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    Technical Camo: Building A Clothing System

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    Clothes matter. Let me rephrase that, the performance of our clothing is important when engaging in high-performance outdoor pursuits. If you’re hunting whitetail deer from a treestand in 60-degree dry weather, you could probably get by with jeans and a t-shirt. There would still be advantages to technical apparel, but you could do without it. However, when you start spending time outdoors in less than ideal weather conditions, the clothing you wear is a critical piece of your hunting gear that can directly affect your safety and enjoyment. If you’re fishing in July, and it’s 90 degrees, a UV wick dry shirt could keep you comfortable and avoid sunburn. When backcountry hunting in the mountains of Alaska, wearing the right gear can keep you dry and alive. Modern performance-based technical apparel is designed to function together as a system. This article will be a brief guide to building a system. Whether you want to drop top dollar on Sitka or Kuiu, wear non-hunting specific gear like Mountain Hardwear, or even pick up stuff at Goodwill, you need to know how to put together the right pieces of clothing to fit the environment.

    Baselayers

    Any clothing system will only be as good as the layer that is right next to your skin. Whether that is just boxers or briefs in summer, a lightweight base layer in fall, or the thickest insulating base layer in winter, your comfort starts there. There are two schools of thought with baselayers: Synthetic and Merino. They will both wick moisture away from your core and help keep you warm. Merino is generally softer and more comfortable. Synthetics tend to wick moisture quicker and dry faster. Merino will stay odor-free longer and has the benefit of continuing to insulate you even when wet. Synthetics lose their insulation quickly when wet, but their quick-drying means they don’t stay wet for long. For underwear and a baselayer, I generally only use Merino Wool. In the summer the lightest weight merino boxers and socks work well to keep me comfortable, and as winter comes around heavy 250 and 350 merino baselayers add a lot of warmth to your core.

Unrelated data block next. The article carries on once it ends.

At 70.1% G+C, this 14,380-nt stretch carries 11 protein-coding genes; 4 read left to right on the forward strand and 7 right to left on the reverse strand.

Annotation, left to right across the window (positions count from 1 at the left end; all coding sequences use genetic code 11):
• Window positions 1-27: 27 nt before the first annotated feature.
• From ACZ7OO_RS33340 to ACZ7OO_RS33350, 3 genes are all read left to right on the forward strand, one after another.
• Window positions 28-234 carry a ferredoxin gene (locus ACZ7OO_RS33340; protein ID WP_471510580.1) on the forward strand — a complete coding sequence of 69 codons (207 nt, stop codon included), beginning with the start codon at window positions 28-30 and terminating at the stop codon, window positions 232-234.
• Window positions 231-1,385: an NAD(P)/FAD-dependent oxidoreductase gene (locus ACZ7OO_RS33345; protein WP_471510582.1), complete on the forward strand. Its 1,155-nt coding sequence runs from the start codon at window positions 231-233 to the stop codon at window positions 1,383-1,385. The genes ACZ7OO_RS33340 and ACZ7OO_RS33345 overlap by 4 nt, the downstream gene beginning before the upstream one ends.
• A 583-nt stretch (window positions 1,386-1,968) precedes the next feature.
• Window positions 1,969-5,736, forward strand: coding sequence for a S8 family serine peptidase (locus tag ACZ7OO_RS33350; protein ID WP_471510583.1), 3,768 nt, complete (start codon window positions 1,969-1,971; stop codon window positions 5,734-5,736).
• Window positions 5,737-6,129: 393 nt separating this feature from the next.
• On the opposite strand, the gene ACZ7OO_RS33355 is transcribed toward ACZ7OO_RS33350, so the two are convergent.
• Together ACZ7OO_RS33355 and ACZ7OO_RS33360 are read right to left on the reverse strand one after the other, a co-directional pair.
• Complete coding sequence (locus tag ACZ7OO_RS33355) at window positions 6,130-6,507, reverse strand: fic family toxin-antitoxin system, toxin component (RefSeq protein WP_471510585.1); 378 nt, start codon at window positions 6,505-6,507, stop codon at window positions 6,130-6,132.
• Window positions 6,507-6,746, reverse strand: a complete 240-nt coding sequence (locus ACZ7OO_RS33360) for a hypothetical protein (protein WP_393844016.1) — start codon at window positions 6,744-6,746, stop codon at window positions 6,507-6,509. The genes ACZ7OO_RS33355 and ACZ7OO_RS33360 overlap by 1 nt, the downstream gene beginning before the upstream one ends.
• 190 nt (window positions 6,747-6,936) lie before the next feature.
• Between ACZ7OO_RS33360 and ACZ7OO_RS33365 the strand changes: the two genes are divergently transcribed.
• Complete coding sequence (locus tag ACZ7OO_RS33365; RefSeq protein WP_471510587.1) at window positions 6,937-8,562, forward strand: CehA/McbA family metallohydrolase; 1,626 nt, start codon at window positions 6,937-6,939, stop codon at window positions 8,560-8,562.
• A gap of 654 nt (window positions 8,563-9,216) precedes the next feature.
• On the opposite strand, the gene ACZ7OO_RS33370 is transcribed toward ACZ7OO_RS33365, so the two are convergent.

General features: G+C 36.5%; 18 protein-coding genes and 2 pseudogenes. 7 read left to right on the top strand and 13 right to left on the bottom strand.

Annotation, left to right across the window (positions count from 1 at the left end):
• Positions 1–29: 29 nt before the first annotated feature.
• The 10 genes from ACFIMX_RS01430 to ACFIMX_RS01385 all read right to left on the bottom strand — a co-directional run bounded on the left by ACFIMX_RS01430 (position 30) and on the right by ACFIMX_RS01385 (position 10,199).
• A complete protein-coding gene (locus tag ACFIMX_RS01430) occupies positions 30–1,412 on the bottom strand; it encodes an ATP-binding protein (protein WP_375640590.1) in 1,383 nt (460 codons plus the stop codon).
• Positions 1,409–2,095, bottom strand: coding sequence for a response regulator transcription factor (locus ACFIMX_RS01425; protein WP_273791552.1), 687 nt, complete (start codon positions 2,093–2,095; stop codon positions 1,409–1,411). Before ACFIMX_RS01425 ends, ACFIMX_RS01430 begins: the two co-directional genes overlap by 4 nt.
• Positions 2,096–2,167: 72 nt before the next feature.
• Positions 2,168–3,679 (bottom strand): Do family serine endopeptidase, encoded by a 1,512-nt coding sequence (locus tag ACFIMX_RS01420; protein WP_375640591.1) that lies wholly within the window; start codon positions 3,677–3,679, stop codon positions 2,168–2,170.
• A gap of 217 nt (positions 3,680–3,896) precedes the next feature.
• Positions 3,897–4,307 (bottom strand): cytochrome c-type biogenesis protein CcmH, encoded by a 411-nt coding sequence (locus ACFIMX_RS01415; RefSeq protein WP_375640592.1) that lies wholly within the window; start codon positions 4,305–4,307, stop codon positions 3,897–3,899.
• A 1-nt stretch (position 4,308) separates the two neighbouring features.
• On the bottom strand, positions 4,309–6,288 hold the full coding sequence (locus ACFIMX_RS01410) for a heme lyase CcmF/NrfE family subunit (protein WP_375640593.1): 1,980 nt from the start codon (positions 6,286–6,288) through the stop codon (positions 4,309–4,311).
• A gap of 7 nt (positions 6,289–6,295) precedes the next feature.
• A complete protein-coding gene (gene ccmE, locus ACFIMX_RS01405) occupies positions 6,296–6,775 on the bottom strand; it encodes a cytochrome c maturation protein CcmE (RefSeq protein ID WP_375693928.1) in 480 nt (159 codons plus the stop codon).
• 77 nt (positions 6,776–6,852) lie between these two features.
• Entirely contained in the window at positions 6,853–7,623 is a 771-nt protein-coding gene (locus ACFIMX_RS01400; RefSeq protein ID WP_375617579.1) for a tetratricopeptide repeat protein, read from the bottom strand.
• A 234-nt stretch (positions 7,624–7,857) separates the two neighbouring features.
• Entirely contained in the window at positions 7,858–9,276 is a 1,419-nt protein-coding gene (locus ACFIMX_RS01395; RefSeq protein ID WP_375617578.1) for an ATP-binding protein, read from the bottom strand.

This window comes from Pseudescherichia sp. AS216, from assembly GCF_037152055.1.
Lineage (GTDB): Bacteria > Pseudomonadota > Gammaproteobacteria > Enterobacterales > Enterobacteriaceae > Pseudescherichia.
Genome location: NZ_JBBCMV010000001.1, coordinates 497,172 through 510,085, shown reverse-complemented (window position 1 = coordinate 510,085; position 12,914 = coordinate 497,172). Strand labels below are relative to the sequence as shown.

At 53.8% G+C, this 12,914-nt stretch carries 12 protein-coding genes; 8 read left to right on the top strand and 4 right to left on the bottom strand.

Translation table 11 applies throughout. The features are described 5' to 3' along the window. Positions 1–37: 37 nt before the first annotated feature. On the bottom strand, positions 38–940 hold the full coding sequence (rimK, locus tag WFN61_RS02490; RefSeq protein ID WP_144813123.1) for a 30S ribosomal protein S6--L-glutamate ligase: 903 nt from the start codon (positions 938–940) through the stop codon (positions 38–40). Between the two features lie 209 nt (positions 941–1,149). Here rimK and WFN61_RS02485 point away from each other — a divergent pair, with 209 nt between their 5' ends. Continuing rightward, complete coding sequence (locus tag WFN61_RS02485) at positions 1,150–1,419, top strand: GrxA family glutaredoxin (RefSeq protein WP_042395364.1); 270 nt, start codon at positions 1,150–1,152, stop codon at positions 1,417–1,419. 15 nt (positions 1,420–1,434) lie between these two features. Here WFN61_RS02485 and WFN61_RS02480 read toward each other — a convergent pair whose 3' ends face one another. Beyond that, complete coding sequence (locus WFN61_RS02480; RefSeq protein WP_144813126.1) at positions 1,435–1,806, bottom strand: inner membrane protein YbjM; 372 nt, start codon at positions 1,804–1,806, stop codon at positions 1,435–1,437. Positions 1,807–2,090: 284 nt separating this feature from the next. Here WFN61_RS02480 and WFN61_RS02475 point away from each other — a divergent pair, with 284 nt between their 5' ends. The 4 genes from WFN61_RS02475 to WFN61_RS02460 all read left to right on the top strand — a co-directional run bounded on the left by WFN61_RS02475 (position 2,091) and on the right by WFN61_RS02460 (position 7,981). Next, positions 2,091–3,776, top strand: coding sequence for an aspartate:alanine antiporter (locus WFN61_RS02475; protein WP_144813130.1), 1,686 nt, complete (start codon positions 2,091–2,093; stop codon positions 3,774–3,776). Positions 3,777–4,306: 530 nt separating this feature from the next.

Mid Layer

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    The next piece of your system is the mid-layer. This can consist of anything from lightweight pants and breathable shirts, to puffy pants and jackets. The mid-layer is where your primary insulation will come from so you want to tailor it to the conditions you will be in. If it’s warm out and dry, the mid-layer may also be your outermost layer. If it’s warm out and wet, you may skip the mid-layer on your upper half and just go with an outer shell and a base layer. I do typically lean towards synthetic materials like Primaloft, Windstopper, and breathable nylon and polyester for the mid-layer. I want this layer to stay dry, and I believe the synthetic here can help pass moisture through from my base layer. The exception to my synthetic mid-layer rule is down. Down is an amazing mid-layer because of its ability to insulate and remain extremely lightweight. On extended trips outdoors, this allows you to pack it down very small and throw it in your backpack for when you need it. A pair of down pants and a down jacket are probably the ultimate mid-layer for cold weather, but they are expensive and subject to tears in rough terrain.

    Outerwear

    So far we’ve covered how the baselayer wicks and provides comfort and how the mid-layer insulates. It is your outerwear though, that ties the whole system together—especially in rough weather. Outerwear will generally consist of a shell. Whether it is a windproof softshell, a breathable polyester shell, or a Gore-Tex hard shell will depend on the exact conditions you will be in. The goal of your outerwear should typically be to provide protection from the elements and still breathe. This allows the rest of the system to function properly. If you have on merino baselayers, a synthetic puffy, and then an impermeable PVC rain jacket, the system won’t work. This is why you need a breathable outer layer. Whether or not it also needs to be waterproof will change.

    Conclusion

    Technical apparel while hunting, can be an important factor in your comfort and the amount of time you can spend outside. We know that the longer you are out, the greater your chances of seeing game. By building a system of clothing, you can greatly increase your comfort and safety in the elements.

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